In one embodiment, as shown in FIGS. 6-7, each end cap 530 has a channel 632 around its periphery that receives a loop 208. A wall 634 defines at least part of channel 632 and wall 634 may have a groove 636 that holds loop 208 in place in channel 632 to prevent bar 528 from rotating along its longitudinal axis. In one embodiment, wall 634 may gradually slope upwardly towards either side of groove 636. The groove 636 may hold loop 208 in place to prevent relative movement between loop 208 and end cap 530, thereby preventing bar 528 from rotating. In other embodiments, the support can include a bar having a first end and a second end and each end of the bar has a channel around its periphery that can receive a loop 208. As discussed below with respect to FIGS. 11-19, the bar may have a plurality of features for receiving a loops.

In another embodiment, as shown in FIGS. 11-14, each loop 1108 on elongated member 1102 may have a slot 1242 that receives a protrusion 1444 of an end cap 1430 or a protrusion of a bar end. End cap 1430 may have a channel 1432 that receives loop 1108 and protrusion 1444 may extend outwardly from channel 1432 and may be inserted in slot 1242 of loop 1108 to hold bar 1428 in place and prevent bar 1428 from rotating. Similarly, a bar end may have a channel that receives loop 1108 and a protrusion of the bar end may extend outwardly from the channel and may be inserted in slot 1242 of loop 1108 to hold the bar in place and prevent the bar from rotating. Elongated member 1102 may have a core 1114 that includes a twisted rope 1114 a surrounded by rubber foam padding 1114 b.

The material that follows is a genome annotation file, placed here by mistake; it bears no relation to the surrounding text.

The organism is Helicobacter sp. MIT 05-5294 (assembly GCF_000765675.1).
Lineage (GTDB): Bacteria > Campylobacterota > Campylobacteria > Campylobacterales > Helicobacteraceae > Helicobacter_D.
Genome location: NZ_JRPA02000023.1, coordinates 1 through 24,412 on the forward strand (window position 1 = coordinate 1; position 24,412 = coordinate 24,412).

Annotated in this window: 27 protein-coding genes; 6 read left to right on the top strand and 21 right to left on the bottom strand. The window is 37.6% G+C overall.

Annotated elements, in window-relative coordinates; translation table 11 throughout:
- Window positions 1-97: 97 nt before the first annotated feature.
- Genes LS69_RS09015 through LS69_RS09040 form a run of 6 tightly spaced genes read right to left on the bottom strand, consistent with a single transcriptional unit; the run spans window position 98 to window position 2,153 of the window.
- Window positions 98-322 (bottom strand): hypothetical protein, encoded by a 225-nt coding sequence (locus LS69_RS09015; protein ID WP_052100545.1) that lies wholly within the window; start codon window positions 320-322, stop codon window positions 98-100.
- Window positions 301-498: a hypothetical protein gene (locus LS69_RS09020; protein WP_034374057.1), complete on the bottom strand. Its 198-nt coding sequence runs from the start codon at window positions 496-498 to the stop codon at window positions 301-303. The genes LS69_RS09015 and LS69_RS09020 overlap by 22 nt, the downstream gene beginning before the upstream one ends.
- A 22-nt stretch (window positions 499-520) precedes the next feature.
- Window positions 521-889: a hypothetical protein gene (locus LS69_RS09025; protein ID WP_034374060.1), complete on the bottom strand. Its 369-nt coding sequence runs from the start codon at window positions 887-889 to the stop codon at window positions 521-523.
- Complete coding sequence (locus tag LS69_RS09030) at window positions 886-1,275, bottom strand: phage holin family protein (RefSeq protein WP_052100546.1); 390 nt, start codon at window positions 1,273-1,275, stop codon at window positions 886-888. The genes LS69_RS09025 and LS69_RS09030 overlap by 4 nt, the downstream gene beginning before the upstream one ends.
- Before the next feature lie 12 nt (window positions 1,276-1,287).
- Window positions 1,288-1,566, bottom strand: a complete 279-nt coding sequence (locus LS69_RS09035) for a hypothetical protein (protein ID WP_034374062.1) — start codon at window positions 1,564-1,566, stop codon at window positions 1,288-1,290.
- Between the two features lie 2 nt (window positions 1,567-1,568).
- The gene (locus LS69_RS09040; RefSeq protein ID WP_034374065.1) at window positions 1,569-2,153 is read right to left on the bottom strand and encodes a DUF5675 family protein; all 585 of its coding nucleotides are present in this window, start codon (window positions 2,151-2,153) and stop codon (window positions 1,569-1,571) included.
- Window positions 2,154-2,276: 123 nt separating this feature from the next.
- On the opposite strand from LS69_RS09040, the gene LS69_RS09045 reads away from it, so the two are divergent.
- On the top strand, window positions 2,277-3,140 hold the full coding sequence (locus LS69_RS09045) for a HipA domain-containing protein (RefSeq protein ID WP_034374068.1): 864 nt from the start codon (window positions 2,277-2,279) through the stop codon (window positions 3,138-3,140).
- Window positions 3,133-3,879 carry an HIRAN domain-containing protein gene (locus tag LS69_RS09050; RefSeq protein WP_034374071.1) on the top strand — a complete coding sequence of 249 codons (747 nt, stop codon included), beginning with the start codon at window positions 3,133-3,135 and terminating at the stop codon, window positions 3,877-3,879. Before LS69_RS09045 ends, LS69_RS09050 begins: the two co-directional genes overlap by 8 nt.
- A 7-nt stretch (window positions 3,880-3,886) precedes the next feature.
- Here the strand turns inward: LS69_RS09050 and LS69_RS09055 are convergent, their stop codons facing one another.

In another embodiment, as shown in FIG. 15 the end cap 1530 may screw onto the bar 1528. End cap 1530 may have a channel 1532 for receiving a loop 1508 and one or more extensions 1548 extending into channel 1532 that hold loop 1508 in place to prevent bar 1528 from rotating. End cap 1530 is turned until loop 1508 is tightly sandwiched between end cap 1530 and bar 1528. Extensions 1548 may be a plurality of spaced apart nubs. The nubs may hold loop 1508 in place to prevent relative movement between loop 1508 and end cap 1530, thereby preventing bar 1528 from rotating.